The EU summit which had been postponed due to a coronavirus epidemic is being held in Brussels on October 1-2. The summit will discuss the EU’s relations with China, the Nagorno-Karabakh conflict, the economic policy of the pandemic and the progress of Brexit negotiations.
Greek interest is concentrated on Thursday evening, which will be entirely devoted to the situation in the eastern Mediterranean and to relations with Turkey. The invitation letter sent by the President of the European Council Charles Michel to the European leaders states:
“Our aim is to create a space for constructive dialogue with Turkey in order to achieve stability and security throughout the region and to ensure full respect for the sovereignty of all EU member states . This will only be possible if Turkey interacts in a constructive way. “Options remain on the table to defend the legitimate interests of the EU and its member states.”
The most likely scenario, however, is that the EU will not impose sanctions on Turkey but will issue a stern warning that sanctions will be activated if there is unilateral action against Greece. For now, the EU is “investing all its money” in the resumption of exploratory contacts between Greece and Turkey as well as in the creation of a conflict prevention mechanism under NATO auspices. Angela Merkel’s statement is indicative of the climate:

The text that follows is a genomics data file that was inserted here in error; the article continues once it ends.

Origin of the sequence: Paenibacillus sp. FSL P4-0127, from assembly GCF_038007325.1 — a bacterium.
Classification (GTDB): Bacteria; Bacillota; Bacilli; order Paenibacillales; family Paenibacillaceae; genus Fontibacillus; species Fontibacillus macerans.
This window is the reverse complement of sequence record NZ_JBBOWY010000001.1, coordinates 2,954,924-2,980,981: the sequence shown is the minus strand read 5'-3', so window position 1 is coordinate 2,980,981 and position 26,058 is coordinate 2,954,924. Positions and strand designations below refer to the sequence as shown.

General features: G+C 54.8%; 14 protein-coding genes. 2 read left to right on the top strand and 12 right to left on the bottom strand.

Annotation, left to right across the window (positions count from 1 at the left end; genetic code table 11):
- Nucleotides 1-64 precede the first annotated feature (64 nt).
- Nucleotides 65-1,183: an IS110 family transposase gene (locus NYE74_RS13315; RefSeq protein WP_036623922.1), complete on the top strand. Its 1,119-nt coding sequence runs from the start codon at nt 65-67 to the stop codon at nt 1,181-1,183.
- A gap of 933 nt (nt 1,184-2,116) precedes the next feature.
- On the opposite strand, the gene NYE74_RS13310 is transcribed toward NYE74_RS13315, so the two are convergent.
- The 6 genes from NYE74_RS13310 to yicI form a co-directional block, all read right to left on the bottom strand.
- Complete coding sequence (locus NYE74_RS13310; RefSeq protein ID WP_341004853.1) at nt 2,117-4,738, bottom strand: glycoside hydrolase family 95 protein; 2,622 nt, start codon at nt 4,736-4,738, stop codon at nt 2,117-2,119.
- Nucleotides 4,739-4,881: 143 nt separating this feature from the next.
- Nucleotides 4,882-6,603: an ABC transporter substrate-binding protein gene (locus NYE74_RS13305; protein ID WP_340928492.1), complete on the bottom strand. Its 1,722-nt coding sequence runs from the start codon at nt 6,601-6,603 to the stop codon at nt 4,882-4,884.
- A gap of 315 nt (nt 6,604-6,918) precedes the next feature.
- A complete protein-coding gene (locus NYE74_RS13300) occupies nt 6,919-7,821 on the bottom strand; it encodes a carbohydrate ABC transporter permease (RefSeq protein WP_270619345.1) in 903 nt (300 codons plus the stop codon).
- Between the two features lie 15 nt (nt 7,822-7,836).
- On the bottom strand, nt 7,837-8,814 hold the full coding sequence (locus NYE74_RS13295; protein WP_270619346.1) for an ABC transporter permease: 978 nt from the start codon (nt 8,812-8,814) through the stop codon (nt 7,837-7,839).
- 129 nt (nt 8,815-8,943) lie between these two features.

“We must redefine our relationship with Turkey every time but also insist on cooperating with it on important issues.”
Is Nicosia back?
Meanwhile, a statement by Nikos Anastasiadis could be interpreted as Nicosia’s intention to drop the threat of a sanctions veto against Belarus if similar sanctions are not imposed on Turkey. The Cypriot President specifically said:
“Sanctions are not an end in themselves.” The aim is to finally implement the predominance that Turkey’s obligations as a candidate country are in line with EU principles and values. “